Friday, February 25, 2011
Aside from The Common Man, who praised the Padres to the heavens for their offseason moves here and here, the conversation from the national media has largely dismissed the San Diego Padres, given that they traded superstar Adrian Gonzalez to the Red Sox this offseason. Jayson Stark gave them an C, for instance. And now, according to the Vegas sports books (h/t to Aaron Gleeman), the San Diego Padres are going to finish with somewhere around 76 wins. Frankly, that’s a bet you should take. And take the over. Here’s why:
1) San Diego was legitimate last year.
The Padres finished with 90 wins in 2010 and actually underperformed their Pythagorean record by a game. They did this despite getting almost nothing out of their outfielders, including a disastrous run by mid-season pickup Ryan Ludwick that’s unlikely to be repeated. All of their returning hitters performed roughly in line with expectations last year, and so did their pitchers (with the exception of Tim Stauffer). While Mat Latos and Stauffer may see some regression, there’s also room for improvement by Wade LeBlanc. The point is that the Padres were not a fluke last year, but a smartly constructed team that took advantage of a very competitive division, with no dominant teams, to almost walk away with the NL West crown. And to suggest that the Padres are going to see essentially a seven game swing in their performance is hard to believe. Especially considering…
2) Yes, they lost Adrian Gonzalez, but they brought players in too.
The production of Adrian Gonzalez is going to be tough to replace. To hold his position, presumably until Kyle Blanks is healthy and ready to resume mashing, San Diego brought in the underwhelming duo of Brad Hawpe and Jorge Cantu. That’s obviously a huge downgrade. Probably on the order of 4-5 wins (again, until Blanks comes back and starts to hit).
But while that was going on, the Padres used the savings acquired in the Gonzalez trade to bring in Jason Bartlett to stabilize the shortstop position, and Orlando Hudson to play 2B. San Diego 2B put up a 80 OPS+ relative to the positional average in 2010, whereas Hudson, in his worst year since 2007, posted a 98 OPS+ relative to his position, so he looks to be a big upgrade on the offensive end. And while Padres 2Bs were fairly strong on the defensive end in 2010, Hudson looks to have been at least as good in Minnesota, if not better. Meanwhile, Padre shortstops from last year are essentially a wash with Jason Bartlett, though Bartlett’s a good bet to see a nice offensive jump in his move away from the American League East.
The Friars also traded some of their reliever depth to bring in Cameron Maybin to stabilize centerfield. Maybin has seen his prospect status fall since joining the Marlins, perhaps because of the Marlins’ proclivity for bouncing him back and forth between Miami and AAA. The various projection systems are all united in seeing Maybin posting an OPS north of .730, and he brings elite defensive ability to the spacious outfield in Petco Park.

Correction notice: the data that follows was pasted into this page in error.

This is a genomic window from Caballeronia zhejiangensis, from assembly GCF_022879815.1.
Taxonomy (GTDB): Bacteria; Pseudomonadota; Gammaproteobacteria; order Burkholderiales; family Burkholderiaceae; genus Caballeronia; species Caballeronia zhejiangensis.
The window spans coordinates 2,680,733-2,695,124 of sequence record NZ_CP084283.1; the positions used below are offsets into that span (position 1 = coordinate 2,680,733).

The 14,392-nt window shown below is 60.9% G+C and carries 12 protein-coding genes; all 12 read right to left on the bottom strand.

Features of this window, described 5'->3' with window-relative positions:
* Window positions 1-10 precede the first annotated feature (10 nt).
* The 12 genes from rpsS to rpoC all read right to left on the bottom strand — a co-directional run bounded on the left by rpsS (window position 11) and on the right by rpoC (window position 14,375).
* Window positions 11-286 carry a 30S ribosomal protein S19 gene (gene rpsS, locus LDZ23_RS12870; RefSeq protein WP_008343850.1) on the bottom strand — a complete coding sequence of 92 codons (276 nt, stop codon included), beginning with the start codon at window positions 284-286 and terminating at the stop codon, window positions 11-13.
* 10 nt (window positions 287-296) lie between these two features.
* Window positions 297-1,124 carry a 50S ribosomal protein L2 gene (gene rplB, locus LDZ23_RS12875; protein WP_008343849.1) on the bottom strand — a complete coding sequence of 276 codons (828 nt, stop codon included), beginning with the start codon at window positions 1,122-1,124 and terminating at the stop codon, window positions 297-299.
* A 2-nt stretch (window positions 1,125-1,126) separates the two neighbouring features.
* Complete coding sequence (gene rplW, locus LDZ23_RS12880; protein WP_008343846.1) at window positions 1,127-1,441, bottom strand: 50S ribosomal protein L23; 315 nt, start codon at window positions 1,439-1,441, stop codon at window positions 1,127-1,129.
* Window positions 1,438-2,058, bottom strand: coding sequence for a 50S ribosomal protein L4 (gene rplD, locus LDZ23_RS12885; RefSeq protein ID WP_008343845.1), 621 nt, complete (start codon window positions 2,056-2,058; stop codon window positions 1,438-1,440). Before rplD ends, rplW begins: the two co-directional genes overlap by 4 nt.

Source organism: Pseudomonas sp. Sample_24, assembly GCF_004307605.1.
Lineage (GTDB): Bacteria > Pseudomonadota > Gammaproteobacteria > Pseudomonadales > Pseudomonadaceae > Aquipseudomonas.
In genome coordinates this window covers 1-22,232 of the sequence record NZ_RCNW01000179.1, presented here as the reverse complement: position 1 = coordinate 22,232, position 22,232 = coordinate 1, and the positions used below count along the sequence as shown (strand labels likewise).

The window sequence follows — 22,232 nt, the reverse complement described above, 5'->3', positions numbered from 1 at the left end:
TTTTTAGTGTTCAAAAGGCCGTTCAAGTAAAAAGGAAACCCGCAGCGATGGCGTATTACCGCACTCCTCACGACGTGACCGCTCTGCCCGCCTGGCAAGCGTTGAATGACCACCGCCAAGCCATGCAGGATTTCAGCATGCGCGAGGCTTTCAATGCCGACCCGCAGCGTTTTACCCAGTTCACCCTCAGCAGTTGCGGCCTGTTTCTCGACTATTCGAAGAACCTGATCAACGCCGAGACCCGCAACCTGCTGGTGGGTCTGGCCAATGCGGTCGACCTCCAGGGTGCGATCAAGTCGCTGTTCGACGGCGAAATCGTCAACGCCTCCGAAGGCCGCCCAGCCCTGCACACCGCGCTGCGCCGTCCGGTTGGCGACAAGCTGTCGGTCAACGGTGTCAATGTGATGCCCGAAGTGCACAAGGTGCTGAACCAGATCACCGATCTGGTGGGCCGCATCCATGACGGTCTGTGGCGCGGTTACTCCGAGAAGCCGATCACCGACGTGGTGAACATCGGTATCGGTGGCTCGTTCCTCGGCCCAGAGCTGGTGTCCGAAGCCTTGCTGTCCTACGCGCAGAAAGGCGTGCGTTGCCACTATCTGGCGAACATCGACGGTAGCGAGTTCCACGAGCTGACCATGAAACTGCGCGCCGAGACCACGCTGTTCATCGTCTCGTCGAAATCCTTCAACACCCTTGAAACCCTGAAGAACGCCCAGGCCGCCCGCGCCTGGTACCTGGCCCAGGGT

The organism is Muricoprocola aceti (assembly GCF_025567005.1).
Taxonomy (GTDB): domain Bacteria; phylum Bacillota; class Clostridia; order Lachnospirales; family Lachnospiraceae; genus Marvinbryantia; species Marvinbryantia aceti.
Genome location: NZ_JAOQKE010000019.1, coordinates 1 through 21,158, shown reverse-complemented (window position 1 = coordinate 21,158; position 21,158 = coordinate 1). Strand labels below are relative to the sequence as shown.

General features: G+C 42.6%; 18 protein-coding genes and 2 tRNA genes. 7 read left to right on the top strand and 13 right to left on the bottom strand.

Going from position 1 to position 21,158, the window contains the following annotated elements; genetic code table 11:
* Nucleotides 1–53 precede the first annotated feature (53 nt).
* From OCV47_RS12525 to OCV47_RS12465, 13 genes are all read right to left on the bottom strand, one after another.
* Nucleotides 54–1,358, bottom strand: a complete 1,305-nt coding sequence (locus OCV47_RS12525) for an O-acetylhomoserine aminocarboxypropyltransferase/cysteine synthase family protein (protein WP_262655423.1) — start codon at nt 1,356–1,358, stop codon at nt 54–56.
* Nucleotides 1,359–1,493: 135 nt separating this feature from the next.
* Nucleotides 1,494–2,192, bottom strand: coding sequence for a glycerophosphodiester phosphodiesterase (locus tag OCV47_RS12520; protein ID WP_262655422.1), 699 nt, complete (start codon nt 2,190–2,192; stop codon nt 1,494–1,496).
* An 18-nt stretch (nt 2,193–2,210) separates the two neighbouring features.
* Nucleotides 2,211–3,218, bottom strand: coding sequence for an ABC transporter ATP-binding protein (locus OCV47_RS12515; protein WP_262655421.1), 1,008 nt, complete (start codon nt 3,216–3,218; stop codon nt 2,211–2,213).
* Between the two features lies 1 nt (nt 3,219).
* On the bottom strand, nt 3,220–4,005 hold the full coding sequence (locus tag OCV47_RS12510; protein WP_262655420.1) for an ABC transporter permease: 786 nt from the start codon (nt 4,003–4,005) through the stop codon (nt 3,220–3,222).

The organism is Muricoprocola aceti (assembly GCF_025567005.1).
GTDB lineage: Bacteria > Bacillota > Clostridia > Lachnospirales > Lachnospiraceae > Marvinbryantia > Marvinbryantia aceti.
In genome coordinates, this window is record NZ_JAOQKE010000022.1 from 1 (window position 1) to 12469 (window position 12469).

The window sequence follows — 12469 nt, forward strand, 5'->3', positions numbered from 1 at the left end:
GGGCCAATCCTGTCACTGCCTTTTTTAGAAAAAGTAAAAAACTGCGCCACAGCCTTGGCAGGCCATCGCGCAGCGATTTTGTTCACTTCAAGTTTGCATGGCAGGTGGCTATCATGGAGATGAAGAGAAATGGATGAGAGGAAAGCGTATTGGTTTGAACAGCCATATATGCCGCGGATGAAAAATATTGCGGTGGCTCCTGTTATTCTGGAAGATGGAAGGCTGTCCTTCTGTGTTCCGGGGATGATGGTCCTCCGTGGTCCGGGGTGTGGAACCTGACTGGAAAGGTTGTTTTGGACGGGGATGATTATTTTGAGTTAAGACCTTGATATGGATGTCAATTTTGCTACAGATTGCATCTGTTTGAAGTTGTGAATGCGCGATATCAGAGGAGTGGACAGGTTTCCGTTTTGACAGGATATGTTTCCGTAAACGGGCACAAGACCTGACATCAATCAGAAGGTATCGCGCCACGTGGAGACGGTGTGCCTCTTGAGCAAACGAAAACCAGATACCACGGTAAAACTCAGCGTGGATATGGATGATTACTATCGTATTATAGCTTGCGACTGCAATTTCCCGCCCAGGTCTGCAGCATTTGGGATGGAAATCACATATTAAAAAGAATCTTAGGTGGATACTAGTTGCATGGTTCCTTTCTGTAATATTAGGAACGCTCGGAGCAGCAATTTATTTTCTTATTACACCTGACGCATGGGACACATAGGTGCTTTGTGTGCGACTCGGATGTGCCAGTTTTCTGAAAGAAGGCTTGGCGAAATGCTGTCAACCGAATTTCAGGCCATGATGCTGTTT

Finally, Aaron Harang had ace stuff while he wasted away in Cincinnati. If he’s healthy and rested, he should easily match Jon Garland’s performance. And despite Garland’s defection to the rival Dodgers…
3) Nobody else got appreciably better.
The Giants replaced Edgar Renteria with Miguel Tejada, which is not a significant upgrade, and focused on re-signing Aubrey Huff and Pat Burrell. While they’ll get a full season of Buster Posey, Cody Ross, and Madison Bumgarner, they’ve also likely seen the best that Andres Torres has to offer, will have to deal with a slight decline from Aubrey Huff, and may still have a hole at 3B if Pablo Sandoval doesn’t recover as expected.
Aside from handing out 5 year contract extensions to everyone, including the groundscrew, the Rockies only acquisition of note, Jose Lopez is only a minor upgrade at the keystone. And the Dodgers seemingly spent all winter avoiding upgrading themselves in LF. These rivals may still be better than the Padres, but neither have they truly separated themselves from their performances in 2010. Again, the NL West looks to be a fairly competitive division where no one appears particularly dominant. So San Diego will be facing a similar level of talent to that they faced in 2010. Also, nine of San Diego’s 15 Interleague games are against the Royals and the Mariners.
Taken as a whole, the relatively easy interleague schedule and the lack of dominant teams within the division suggests that the Pads would be hard pressed to fall too far, especially given how strong they were last year and the moves they made to shore up weak spots in the wake of the Gonzalez trade. Indeed, if The Common Man were a betting Common Man, he would put a couple hundred down on the Pads winning more than 76 games, and perhaps as many as 85 (depending on how Blanks and Harang come back).